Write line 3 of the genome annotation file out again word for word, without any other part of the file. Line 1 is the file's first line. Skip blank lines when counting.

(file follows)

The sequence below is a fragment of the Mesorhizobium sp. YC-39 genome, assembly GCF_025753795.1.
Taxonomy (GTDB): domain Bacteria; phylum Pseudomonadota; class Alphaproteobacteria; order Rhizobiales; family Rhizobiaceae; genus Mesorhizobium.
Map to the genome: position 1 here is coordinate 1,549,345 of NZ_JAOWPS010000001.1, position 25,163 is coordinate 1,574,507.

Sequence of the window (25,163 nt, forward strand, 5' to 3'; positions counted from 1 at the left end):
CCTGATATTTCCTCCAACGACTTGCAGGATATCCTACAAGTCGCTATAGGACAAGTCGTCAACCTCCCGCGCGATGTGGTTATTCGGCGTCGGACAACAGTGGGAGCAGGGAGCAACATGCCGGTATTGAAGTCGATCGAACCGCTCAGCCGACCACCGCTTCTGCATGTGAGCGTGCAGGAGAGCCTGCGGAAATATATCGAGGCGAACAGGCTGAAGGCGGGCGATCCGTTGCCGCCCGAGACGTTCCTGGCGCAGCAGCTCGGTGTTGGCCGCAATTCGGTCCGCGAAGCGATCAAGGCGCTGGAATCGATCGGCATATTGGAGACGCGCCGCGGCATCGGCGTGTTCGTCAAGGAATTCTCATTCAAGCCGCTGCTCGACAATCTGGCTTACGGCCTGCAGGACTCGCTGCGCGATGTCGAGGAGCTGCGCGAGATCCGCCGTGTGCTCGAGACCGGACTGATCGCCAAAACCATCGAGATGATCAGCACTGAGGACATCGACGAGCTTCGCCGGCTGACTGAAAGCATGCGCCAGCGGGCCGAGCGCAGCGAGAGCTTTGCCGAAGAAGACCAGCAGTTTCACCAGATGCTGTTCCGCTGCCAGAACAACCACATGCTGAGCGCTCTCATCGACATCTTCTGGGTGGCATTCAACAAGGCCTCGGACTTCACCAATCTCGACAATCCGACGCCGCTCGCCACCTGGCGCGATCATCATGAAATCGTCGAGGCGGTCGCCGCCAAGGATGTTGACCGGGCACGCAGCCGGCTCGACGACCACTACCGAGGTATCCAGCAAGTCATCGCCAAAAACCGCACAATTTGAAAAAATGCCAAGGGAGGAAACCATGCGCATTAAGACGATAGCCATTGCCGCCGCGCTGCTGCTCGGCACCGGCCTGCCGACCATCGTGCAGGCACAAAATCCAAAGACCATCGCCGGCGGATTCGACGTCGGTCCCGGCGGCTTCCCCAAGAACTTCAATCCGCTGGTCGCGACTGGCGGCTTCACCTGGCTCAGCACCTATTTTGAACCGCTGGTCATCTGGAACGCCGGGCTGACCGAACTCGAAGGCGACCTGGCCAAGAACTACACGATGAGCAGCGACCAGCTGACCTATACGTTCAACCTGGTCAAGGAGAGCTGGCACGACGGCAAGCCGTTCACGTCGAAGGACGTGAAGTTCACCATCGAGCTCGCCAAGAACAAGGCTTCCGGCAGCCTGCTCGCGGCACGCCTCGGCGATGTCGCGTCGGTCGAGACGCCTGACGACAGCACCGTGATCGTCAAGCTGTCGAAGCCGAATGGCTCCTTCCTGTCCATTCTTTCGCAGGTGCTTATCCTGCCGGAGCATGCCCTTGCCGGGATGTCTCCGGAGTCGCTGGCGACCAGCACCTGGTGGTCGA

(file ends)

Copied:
Map to the genome: position 1 here is coordinate 1,549,345 of NZ_JAOWPS010000001.1, position 25,163 is coordinate 1,574,507.